# How to account for sample rate in a FIR Digital Filter?

As a learning exercise I am trying to simulate a simple notch filter with Matlab. For test purposes I use Matlab to simulate sinewaves of various frequencies and plot frequency vs. gain so I can see the effect of the “notch”.

I’m using the difference equation $$y(n) = x(n) - 2 \cos\theta\cdot x(n-1) + x(n-2)$$ for this simple notch filter where theta is the notch (say $\pi/3$)

I thought x(n) would be the sample input from the sinewave I generate as test input. I'm just not sure how to account for the sample rate when determining the value of y(n).

From what I expect, and with comparison to using freqz([1 -2*cos(theta) 1],1), I get a good match with a sample rate of 10 and a difference equation as shown below.

$$y(n)= f_s [x(n) -2\cos(\theta/f_s)\cdot x(n-1) + x(n-2)]$$

but, as I change the sample rate there is a huge effect on the gain.

What am I missing? My guess is I just don't understand how to account for a change to the sample rate in the difference equation but I haven't seen a good write up on this anywhere

Can anyone help?

The simple code is shown below. As I change sample rate (from 10 to 100 and 1000) the frequency response appears to be correct but the gain appears to be decreasing by 20dB for each power of 10 I increase the sample frequency. Maybe that’s the clue?

..... CODE .. (You can tell I'm quite new to Matlab also... apologies for style!)

fs=10;  %Specify Sampling Frequency

Ts=1/fs; %Sampling period.

fb=100;    % Number of frequencies to try

mb=zeros(fb,2);   %Results   (Max / Freq)

w=0.001;           %Frequency of input wave to be samples  (Don't use DC!)
fb_indx=1;         %Index into the results array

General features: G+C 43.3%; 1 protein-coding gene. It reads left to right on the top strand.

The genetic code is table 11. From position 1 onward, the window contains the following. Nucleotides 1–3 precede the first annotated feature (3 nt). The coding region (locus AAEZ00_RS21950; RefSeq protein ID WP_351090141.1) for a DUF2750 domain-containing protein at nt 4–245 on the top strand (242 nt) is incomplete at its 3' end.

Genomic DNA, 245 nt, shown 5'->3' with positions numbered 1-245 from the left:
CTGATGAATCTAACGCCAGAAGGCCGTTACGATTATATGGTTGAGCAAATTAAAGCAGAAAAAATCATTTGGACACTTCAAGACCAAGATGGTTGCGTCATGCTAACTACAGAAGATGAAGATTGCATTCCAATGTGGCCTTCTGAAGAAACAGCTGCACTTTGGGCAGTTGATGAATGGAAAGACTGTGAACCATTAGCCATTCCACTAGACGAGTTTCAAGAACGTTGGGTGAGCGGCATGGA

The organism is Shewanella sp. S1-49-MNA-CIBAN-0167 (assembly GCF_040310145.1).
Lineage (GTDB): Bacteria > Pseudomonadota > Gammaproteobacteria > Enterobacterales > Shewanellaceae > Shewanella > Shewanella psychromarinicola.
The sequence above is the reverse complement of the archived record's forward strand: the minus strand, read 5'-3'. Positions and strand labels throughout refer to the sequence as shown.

THETA=pi/3;          %For a simple test
while fb_indx < (fb+1)

Ns=round(2*pi*fs/w);  %Nr of time samples to be plotted.

t=[0:Ts:Ts*(Ns-1)];  %Make time array that contains Ns elements
%t = [0, Ts, 2Ts, 3Ts,..., (Ns-1)Ts]

mb(fb_indx,1)=w;  %Store current test frequency

y=zeros(1,Ns);     %Result (y(n))

x=sin(w*t); %create sampled sinusoids at different frequencies

% Here for the notch

for n = 3:Ns  % loop for number of samples

y(n) = fs*(x(n)-(2*cos(THETA/fs)*x(n-1))+x(n-2));  % calculate y

end

% Obtain max. response
M=max(y);                %Look for highest peak in result

mb(fb_indx,2)=20*log10(M);  %and store in 20log10 value

fb_indx=fb_indx+1;

w=w+(pi/fb);  %Get next frequency

end;

% Plot result

figure % create new figure

subplot(2,2,1)           % first subplot

plot(mb(:,1),mb(:,2));
ylabel('20log10 Magnitude');
axis([0 pi -100 20]);

grid on;

subplot(2,2,2);
plot(x);
title('Input');

subplot(2,2,3);
plot(y);
title('Output');


The sampling frequency is hidden in your variable $\theta$. The angle $\theta$ determines the frequency of the notch relative to the sampling frequency, i.e.
$$\theta=2\pi\frac{f}{f_s}\tag{1}$$
where $f$ is the notch frequency in Hertz, and $f_s$ is the sampling frequency (in Hertz). So if you want to change the sampling frequency while leaving the notch frequency unchanged, you need to change the angle $\theta$ according to Eq. (1).
The gain of your filter depends on the normalized frequency variable $\theta$. At DC the gain is $2(1-\cos\theta)$, and at Nyquist you get a gain of $2(1+\cos\theta)$. By normalization you can keep one of those two gain factors normalized to $1$, but never both. If you want a gain of $1$ at DC and at Nyquist you need an IIR filter or a higher order FIR filter.
• @DaveB: If you define $\theta$ as in your first equation, then it is normalized to a certain sampling frequency $f_{s1}$. If you now change the sampling frequency to $f_{s2}$, and you want to keep the notch frequency constant, the new variable $\theta_2$ must be chosen as $\theta_2=\theta\cdot f_{s1}/f_{s2}$. I've added some information concerning the gain to my answer. – Matt L. Apr 6 '15 at 18:25